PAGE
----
There are plenty of artists out there putting their unique stamp on the musical landscape in an attempt to distance themselves from anything remotely resembling conformity or pop sensibilities. Often, these attempts end up sounding pretentious or – in the worst cases – unlistenable. But the Brooklyn-based quartet JOBS are a rare and wondrous exception to that rule, crafting an intense, fascinating, and unpredictable sound. It’s rare to encounter this particular brand of lightning in a bottle, and with Soft Sounds, JOBS have done it. Again.
Soft Sounds is JOBS’ fourth LP and the first since Endless Birthdays (2020). While they don’t seem to be doing anything remarkably different this time, they are doing it much better and with much more conviction. All of their albums deserve attention and a large fan base, but JOBS are getting better with every new record, and as a result, Soft Sounds may be their best work yet. Time away from each other may have helped, and time with other musicians, including solo projects, has likely ignited creative juices.
In the time since the release of Endless Birthdays, vocalist and guitarist Dave Scanlon released two brilliant solo albums, violist Jessica Pavone made a couple of wonderful, drone-heavy string ensemble albums (in addition to Spam Likely, a delightfully weird 2022 collaboration with Lukas Koenig and Matt Mottel), and bassist Ro Lundberg and drummer Max Jaffe have lent their talents on albums and tours with a variety of musicians.
JOBS’ sound is highly reminiscent of and perhaps inspired by, the New York art/punk scene of the late 1970s and early 1980s. The stark, spoken word of the opening track “List the Creator Twice Part 1” owes a lot to the angular works of Laurie Anderson, as Scanlon recites the words in a monotonous, robotic manner: “First, define the creator / Describe a location and an action / Describe details / Describe the medium / Describe the creator twice.” But there is also a great deal of melody weaving in and out of the ten tracks on Soft Sounds. For all its gaunt tension, the single “Ask New York” packs the emotional punch of a heartsick ballad framed as a love letter to the city they call home. “Please, don’t let me die poor,” Scanlon pleads over Lundberg, Pavone’s steady bass, viola, and Jaffe’s twitchy sensory percussion. Sizzling, spacey synthesizers add an additional layer of sonic wonder.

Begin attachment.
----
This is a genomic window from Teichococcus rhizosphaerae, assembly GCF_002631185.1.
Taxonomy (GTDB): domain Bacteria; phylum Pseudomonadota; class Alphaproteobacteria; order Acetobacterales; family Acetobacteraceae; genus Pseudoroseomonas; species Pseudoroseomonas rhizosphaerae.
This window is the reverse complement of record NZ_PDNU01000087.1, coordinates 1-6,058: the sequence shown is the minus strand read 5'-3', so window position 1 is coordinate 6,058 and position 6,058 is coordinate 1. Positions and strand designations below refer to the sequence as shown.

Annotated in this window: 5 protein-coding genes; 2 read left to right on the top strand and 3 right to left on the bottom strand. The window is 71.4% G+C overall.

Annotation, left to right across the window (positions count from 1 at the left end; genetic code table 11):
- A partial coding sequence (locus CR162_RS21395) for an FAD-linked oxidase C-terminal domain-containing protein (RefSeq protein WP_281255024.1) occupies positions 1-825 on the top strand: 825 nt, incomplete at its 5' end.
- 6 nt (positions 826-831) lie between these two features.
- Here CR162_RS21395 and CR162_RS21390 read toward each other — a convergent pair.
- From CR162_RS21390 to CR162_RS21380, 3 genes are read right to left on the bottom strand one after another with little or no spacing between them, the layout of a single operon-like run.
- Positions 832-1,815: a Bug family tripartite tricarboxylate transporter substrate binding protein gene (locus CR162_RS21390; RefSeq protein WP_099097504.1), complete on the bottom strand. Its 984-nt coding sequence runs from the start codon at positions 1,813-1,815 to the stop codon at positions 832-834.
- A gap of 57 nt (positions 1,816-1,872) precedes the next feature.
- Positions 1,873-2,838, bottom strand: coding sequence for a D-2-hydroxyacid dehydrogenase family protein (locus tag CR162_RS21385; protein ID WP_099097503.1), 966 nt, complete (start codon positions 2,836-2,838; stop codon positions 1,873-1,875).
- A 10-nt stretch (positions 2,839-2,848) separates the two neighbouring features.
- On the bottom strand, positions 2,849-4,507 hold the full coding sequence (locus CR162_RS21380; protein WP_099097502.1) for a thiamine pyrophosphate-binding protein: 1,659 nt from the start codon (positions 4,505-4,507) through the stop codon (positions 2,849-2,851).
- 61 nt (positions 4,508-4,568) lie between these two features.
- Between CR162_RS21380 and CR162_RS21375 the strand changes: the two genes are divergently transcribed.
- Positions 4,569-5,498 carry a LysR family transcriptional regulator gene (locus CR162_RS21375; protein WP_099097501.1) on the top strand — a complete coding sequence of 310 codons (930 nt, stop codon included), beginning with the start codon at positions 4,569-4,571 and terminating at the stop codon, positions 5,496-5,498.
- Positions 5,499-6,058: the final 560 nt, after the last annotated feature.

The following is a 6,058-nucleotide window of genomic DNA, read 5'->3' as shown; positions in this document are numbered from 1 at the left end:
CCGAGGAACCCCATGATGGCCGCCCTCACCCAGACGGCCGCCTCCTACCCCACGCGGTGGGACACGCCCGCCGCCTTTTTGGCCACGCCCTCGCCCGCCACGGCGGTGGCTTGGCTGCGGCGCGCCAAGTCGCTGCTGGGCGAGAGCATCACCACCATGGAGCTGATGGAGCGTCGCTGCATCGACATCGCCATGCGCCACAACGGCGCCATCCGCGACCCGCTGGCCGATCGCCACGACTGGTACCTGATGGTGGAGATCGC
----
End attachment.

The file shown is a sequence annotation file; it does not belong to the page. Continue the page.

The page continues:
The New York art and music scene of years past bubbles up to the surface again with “…Some Kind of Fog”, as the twin inspiration of Brian Eno and Fela Kuti, omnipresent in Remain in Light-era Talking Heads, rears its head. Jaffe’s sparse drumming lags in tempo in a sideways tribute to Dilla beats before collapsing in beautiful chaos. The complexity of this foursome, all lending a hand in Soft Sounds’ odd musical makeup, can also be beautifully sparse. The title track is haunting in its minimalist approach, and the flutter of synths, combined with Pavone’s groaning strings, creates an unsettling dichotomy.
While the music on Soft Sounds benefits from the circumstances that brought them together for these sessions – the album was recorded during Jaffe’s recording residency at Brooklyn cultural center Pioneer Works – lyrically, it hints at personal life changes. Lundberg’s recently expanding view of their gender may inspire the binary-themed lyrics in “There Is Differing”. Against a labyrinth of synthesizers and pummeling percussion, they sing: “They is differing than one another / Some is different from each other / They am different than the other / They is differing than one another.”
As Soft Sounds begins inching toward a peculiar, intoxicating, downright danceable(!) sound on “Weuhl Umennh Zeuhl”, which, like others in JOBS’ catalog, eventually breaks down into disarray, leads into the closing track, “List the Creator Twice Part 2”. While these “creator” tracks bookend Soft Sounds, part two is much longer, clocking in at a little more than 12 minutes. This allows JOBS to stretch out with dissonant, frenzied guitar, odd time signatures, and a mysterious keyboard wash before fading into silence.
“Give audiences a way into the bizarre and a way out of the normal.” This is written on JOBS’ Bandcamp site and could easily be an overarching ethos for the foursome as they continue to create music that rattles the listener out of complacency, but never in a way that seems threatening or harmful. With Soft Sounds, JOBS continue to guide us out of predictability and into previously unknown musical avenues, lush with possibilities.